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Meet the lesbian sheriff who’s running against an anti-gay Governor – in Texas

Josh Jackman January 3, 2018
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Dallas Sheriff Lupe Valdez addresses delegates on the fourth and final day of the Democratic National Convention at Wells Fargo Center on July 28, 2016 in Philadelphia, Pennsylvania. / AFP / SAUL LOEB (Photo credit should read SAUL LOEB/AFP/Getty Images)

(SAUL LOEB/AFP/Getty)

A lesbian sheriff is trying to become governor in the deeply right-wing state of Texas.

Guadalupe “Lupe” Valdez, a four-term sheriff, will be running as a Democrat in the primaries this year, and is expected to win.

Valdez is part of a wave of LGBT candidates, with 35 out people expected to run for public office in Texas this year, according to OutSmart.

Dallas Sheriff Lupe Valdez addresses delegates on the fourth and final day of the Democratic National Convention at Wells Fargo Center on July 28, 2016 in Philadelphia, Pennsylvania.   / AFP / Nicholas Kamm        (Photo credit should read NICHOLAS KAMM/AFP/Getty Images)
(Getty)

That figure – which has been seen as part of a backlash against President Donald Trump’s regressive policies – is around twice as many as the current record of LGBT candidate in an election cycle.

The total includes Valdez’s Democratic rival for Governor, Jeffrey Payne, a former International Mr Leather who owns the famous Dallas gay leather fetish bar The Eagle.

In response to Valdez’s announcement, Payne said: “The fact that in the state of Texas, a gay man and a lesbian can seek the highest office in the state is amazing, and shows how far we have come as a society.

NEW YORK, NY - JUNE 18:  Film Subject Lupe Valdez attends the HBO Premiere of "The Out List" at HBO Theater on June 18, 2013 in New York City.  (Photo by Michael Loccisano/Getty Images for HBO)
(Getty)

“This is a proud moment in Texas history, as far as I see it.”

Defeating anti-gay Republican incumbent Greg Abbott will be another matter for Valdez – but it’s a worthy cause, considering Abbott’s anti-gay history.

Last year, Abbott said that passing a bill to stop transgender people using public bathrooms was his top priority.

He was a leading voice in backing a frenzy of anti-LGBT legislation in Texas, after the Trump administration ended Obama-era legal resistance from the federal government against discriminatory state laws in North Carolina.

Attorney General Greg Abbott (AP Photo/Tony Gutierrez)
(AP Photo/Tony Gutierrez)

Abbott is still popular in the deeply Republican state, but Valdez remains confident.

“We’re giving people hope,” Valdez, 70, told LA Times.

“A lot of people have written off Texas.”

PHILADELPHIA, PA - JULY 28: Dallas Sheriff Lupe Valdez delivers remarks on the fourth day of the Democratic National Convention at the Wells Fargo Center, July 28, 2016 in Philadelphia, Pennsylvania. Democratic presidential candidate Hillary Clinton received the number of votes needed to secure the party's nomination. An estimated 50,000 people are expected in Philadelphia, including hundreds of protesters and members of the media. The four-day Democratic National Convention kicked off July 25. (Photo by Alex Wong/Getty Images)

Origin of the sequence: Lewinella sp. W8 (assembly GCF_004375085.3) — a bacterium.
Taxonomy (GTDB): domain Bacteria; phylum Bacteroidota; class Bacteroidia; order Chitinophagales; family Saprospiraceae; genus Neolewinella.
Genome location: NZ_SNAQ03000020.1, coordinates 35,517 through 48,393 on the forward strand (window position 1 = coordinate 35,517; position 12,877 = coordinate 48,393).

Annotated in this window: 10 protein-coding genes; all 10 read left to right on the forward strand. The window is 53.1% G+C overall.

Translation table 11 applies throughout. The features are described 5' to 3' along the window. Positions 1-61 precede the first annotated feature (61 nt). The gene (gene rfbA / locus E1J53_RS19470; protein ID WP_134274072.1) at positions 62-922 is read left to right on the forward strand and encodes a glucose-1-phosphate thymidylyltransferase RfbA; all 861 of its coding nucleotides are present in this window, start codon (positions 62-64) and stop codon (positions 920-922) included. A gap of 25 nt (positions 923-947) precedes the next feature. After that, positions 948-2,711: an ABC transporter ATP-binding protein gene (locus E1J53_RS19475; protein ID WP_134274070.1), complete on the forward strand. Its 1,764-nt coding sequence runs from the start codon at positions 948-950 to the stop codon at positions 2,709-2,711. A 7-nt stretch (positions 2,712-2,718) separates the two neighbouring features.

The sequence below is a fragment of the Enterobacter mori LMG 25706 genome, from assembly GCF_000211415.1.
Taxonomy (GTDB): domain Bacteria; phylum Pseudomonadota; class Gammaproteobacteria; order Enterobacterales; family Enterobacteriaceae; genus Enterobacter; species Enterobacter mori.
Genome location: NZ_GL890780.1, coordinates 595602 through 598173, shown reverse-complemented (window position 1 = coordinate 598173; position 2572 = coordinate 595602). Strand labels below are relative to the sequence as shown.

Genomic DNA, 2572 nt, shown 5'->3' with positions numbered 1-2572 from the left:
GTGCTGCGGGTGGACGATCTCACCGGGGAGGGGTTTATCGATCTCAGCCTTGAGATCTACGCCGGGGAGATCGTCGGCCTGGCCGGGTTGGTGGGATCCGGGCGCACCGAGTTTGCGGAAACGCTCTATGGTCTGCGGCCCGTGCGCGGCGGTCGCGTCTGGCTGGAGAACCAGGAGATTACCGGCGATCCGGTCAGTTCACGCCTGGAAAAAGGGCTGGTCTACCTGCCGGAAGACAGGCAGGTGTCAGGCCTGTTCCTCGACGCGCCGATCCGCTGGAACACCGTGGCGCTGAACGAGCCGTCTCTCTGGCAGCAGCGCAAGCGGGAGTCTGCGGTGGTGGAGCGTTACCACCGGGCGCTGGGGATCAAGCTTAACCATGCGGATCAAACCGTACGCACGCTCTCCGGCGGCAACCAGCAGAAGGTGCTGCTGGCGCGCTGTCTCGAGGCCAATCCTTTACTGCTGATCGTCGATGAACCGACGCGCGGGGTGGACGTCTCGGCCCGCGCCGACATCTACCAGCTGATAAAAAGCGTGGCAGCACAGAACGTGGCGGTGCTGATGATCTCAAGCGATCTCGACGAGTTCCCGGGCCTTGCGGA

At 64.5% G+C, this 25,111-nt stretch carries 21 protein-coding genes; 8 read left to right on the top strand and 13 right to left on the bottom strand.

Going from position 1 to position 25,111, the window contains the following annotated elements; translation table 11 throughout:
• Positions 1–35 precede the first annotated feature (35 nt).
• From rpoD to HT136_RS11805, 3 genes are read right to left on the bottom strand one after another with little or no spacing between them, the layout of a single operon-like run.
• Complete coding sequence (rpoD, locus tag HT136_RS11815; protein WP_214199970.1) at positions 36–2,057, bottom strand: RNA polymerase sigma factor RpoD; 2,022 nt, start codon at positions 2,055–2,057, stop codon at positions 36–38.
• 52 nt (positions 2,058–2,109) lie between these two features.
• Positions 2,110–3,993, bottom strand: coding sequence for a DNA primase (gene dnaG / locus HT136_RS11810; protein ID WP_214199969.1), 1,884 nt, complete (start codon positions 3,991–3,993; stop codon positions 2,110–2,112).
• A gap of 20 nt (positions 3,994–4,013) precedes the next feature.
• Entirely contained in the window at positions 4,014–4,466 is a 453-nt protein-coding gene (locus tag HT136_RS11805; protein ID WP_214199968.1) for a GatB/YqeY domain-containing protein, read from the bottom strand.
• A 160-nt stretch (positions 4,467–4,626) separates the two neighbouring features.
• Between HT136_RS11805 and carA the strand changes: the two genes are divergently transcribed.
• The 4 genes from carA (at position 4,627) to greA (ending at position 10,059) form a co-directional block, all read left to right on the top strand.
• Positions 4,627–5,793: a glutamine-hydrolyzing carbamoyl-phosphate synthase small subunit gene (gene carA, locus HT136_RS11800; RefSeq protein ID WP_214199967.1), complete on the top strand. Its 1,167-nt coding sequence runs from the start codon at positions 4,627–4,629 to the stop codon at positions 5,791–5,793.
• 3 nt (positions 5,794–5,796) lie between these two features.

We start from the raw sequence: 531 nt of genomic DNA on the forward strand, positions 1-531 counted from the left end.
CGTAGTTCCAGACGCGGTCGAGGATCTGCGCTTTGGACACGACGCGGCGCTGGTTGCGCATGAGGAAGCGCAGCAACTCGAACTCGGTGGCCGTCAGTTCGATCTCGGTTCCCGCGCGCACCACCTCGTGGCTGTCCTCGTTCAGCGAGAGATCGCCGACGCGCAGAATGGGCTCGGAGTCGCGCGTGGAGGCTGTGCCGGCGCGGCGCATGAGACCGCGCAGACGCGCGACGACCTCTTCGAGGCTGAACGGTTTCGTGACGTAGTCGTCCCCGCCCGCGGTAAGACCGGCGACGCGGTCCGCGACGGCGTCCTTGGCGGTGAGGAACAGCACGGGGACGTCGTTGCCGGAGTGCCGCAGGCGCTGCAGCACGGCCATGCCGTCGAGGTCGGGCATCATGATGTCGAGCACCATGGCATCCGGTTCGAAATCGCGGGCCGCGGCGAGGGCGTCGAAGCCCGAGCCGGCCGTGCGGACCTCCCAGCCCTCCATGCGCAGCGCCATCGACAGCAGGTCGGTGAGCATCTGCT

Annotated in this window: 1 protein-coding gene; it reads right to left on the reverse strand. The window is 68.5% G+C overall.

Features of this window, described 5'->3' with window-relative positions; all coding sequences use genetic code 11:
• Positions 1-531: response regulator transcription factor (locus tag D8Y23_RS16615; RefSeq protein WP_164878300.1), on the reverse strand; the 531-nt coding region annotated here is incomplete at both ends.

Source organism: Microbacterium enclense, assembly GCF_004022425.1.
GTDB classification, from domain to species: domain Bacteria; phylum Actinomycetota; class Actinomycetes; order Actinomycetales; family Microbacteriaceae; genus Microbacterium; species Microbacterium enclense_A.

(Getty)

Before she came out, Valdez was in the Women’s Army Corps, at a time when her friends who were gay – or even seen at gay bars – were dishonourably discharged.

When she first ran for sheriff in 2004, she was expected to lose heavily.

Texas Democratic Party Chairman Gilberto Hinojosa said: “She ran for sheriff in a county that did not have a single countywide official that was a Democrat and hadn’t for 20 years.

Dallas Sheriff Lupe Valdez arrives on stage to address delegates on the fourth and final day of the Democratic National Convention at Wells Fargo Center on July 28, 2016 in Philadelphia, Pennsylvania.   / AFP / SAUL LOEB        (Photo credit should read SAUL LOEB/AFP/Getty Images)
(Getty)

“She ran against an incumbent sheriff. She did not have any experience running for office.

“Few people, if any, gave her any chance of winning,” he added.

She won, by 51% to 49%, and steadily increased her margin of victory in subsequent votes. Last year, she won her third election by 59% to 37%.

She said that turning out minority votes was key to this widening gap between her and her Republican challengers.

BIRMINGHAM, AL - DECEMBER 12: Democratic U.S. Senator elect Doug Jones (L) and wife Louise Jones (R) greet supporters during his election night gathering the Sheraton Hotel on December 12, 2017 in Birmingham, Alabama. Doug Jones defeated his republican challenger Roy Moore to claim Alabama's U.S. Senate seat that was vacated by attorney general Jeff Sessions. (Photo by Justin Sullivan/Getty Images)
Doug Jones celebrates after winning the Alabama senate seat (Getty)

Her run comes after the surprising victory in the race for Alabama’s US Senate seat by Democrat Doug Jones over homophobic Republican Roy Moore, who was accused by nine women of sexual misconduct, including child molestation.

The win has raised hopes for Democrats seeking to win in traditionally red states – like Texas.

Related topics: democratic party, Donald Trump, election, Gay, Guadalupe Valdez, lesbian, Lupe Valdez, Politics, president donald trump, Republican Party, Texas, Trump, US, US, vote

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